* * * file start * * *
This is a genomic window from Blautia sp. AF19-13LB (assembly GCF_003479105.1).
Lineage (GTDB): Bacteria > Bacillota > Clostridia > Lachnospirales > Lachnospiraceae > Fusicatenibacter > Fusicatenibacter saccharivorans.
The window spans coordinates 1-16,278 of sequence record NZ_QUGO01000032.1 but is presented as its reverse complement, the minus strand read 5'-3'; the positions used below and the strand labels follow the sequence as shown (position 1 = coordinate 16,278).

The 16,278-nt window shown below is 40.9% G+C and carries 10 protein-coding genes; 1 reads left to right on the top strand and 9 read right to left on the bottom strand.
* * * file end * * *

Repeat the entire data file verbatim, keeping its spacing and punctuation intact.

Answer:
This is a genomic window from Blautia sp. AF19-13LB (assembly GCF_003479105.1).
Lineage (GTDB): Bacteria > Bacillota > Clostridia > Lachnospirales > Lachnospiraceae > Fusicatenibacter > Fusicatenibacter saccharivorans.
The window spans coordinates 1-16,278 of sequence record NZ_QUGO01000032.1 but is presented as its reverse complement, the minus strand read 5'-3'; the positions used below and the strand labels follow the sequence as shown (position 1 = coordinate 16,278).

The 16,278-nt window shown below is 40.9% G+C and carries 10 protein-coding genes; 1 reads left to right on the top strand and 9 read right to left on the bottom strand.